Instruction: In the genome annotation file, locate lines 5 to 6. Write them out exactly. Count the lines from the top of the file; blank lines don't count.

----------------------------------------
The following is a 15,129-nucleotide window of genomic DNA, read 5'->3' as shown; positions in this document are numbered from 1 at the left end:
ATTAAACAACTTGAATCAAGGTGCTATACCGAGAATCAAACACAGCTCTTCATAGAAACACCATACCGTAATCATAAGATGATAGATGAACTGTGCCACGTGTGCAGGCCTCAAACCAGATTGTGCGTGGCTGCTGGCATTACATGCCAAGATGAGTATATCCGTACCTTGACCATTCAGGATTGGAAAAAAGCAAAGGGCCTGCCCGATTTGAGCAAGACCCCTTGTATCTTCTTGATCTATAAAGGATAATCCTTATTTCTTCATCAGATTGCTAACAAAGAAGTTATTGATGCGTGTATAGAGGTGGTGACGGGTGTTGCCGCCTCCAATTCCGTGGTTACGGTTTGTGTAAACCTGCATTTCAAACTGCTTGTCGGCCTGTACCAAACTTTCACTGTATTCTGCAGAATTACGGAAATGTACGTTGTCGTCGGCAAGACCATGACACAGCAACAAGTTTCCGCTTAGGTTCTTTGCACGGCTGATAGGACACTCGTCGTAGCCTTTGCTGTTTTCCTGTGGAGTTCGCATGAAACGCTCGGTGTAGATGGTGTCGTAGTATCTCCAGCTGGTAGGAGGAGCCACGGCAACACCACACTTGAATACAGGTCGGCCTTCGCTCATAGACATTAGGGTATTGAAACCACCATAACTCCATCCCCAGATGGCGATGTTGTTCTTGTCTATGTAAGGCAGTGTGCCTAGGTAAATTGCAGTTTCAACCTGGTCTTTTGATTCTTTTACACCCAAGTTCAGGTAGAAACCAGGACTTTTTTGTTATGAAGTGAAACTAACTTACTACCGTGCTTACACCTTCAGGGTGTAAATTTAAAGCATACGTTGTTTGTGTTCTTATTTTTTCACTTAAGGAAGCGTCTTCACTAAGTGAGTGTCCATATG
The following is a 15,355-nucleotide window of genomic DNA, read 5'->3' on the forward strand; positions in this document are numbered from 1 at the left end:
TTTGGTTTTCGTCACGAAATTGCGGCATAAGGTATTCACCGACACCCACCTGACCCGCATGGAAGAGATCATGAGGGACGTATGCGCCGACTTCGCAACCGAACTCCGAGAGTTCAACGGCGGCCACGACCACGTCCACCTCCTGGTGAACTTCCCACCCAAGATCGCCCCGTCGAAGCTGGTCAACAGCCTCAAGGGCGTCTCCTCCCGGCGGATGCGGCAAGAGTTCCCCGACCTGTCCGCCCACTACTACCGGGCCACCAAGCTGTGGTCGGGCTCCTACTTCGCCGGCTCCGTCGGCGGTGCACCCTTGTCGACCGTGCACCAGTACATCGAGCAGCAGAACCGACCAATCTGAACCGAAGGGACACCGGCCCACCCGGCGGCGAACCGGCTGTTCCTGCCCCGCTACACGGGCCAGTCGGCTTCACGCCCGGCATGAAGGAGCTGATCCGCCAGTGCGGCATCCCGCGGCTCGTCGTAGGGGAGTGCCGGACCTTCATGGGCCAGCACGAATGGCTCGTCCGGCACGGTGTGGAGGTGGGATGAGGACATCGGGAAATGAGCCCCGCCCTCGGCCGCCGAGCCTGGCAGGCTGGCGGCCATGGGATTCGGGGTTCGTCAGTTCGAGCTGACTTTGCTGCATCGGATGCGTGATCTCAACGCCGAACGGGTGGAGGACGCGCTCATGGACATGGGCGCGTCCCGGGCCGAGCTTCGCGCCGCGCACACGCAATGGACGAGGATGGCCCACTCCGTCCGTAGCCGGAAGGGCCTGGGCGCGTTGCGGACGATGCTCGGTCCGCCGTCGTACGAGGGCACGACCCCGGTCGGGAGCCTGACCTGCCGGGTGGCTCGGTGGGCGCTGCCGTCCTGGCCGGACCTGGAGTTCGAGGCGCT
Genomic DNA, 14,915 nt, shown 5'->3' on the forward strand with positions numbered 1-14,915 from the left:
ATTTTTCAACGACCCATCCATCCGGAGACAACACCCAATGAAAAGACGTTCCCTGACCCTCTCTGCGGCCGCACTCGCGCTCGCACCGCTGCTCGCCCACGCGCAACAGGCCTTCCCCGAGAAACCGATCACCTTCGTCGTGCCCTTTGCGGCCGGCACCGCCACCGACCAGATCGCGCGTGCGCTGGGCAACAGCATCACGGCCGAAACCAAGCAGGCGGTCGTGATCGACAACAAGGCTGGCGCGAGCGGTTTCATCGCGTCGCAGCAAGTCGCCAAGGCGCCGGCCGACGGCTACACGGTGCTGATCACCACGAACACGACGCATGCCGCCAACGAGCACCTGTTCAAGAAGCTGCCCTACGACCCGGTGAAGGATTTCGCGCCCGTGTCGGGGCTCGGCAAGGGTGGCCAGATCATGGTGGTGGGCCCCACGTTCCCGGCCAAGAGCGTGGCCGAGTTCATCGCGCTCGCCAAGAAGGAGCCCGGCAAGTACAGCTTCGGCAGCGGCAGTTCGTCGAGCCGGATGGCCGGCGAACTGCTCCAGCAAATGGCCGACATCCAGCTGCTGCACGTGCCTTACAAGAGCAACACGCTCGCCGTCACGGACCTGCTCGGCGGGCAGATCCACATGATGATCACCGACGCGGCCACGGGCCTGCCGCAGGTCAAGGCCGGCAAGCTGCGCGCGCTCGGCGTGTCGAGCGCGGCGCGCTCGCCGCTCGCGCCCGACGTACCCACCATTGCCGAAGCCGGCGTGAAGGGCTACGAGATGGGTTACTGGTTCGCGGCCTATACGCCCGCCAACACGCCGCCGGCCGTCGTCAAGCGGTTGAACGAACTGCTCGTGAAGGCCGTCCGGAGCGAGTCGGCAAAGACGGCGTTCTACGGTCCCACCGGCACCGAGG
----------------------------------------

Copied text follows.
Genomic DNA, 14,915 nt, shown 5'->3' on the forward strand with positions numbered 1-14,915 from the left:
ATTTTTCAACGACCCATCCATCCGGAGACAACACCCAATGAAAAGACGTTCCCTGACCCTCTCTGCGGCCGCACTCGCGCTCGCACCGCTGCTCGCCCACGCGCAACAGGCCTTCCCCGAGAAACCGATCACCTTCGTCGTGCCCTTTGCGGCCGGCACCGCCACCGACCAGATCGCGCGTGCGCTGGGCAACAGCATCACGGCCGAAACCAAGCAGGCGGTCGTGATCGACAACAAGGCTGGCGCGAGCGGTTTCATCGCGTCGCAGCAAGTCGCCAAGGCGCCGGCCGACGGCTACACGGTGCTGATCACCACGAACACGACGCATGCCGCCAACGAGCACCTGTTCAAGAAGCTGCCCTACGACCCGGTGAAGGATTTCGCGCCCGTGTCGGGGCTCGGCAAGGGTGGCCAGATCATGGTGGTGGGCCCCACGTTCCCGGCCAAGAGCGTGGCCGAGTTCATCGCGCTCGCCAAGAAGGAGCCCGGCAAGTACAGCTTCGGCAGCGGCAGTTCGTCGAGCCGGATGGCCGGCGAACTGCTCCAGCAAATGGCCGACATCCAGCTGCTGCACGTGCCTTACAAGAGCAACACGCTCGCCGTCACGGACCTGCTCGGCGGGCAGATCCACATGATGATCACCGACGCGGCCACGGGCCTGCCGCAGGTCAAGGCCGGCAAGCTGCGCGCGCTCGGCGTGTCGAGCGCGGCGCGCTCGCCGCTCGCGCCCGACGTACCCACCATTGCCGAAGCCGGCGTGAAGGGCTACGAGATGGGTTACTGGTTCGCGGCCTATACGCCCGCCAACACGCCGCCGGCCGTCGTCAAGCGGTTGAACGAACTGCTCGTGAAGGCCGTCCGGAGCGAGTCGGCAAAGACGGCGTTCTACGGTCCCACCGGCACCGAGG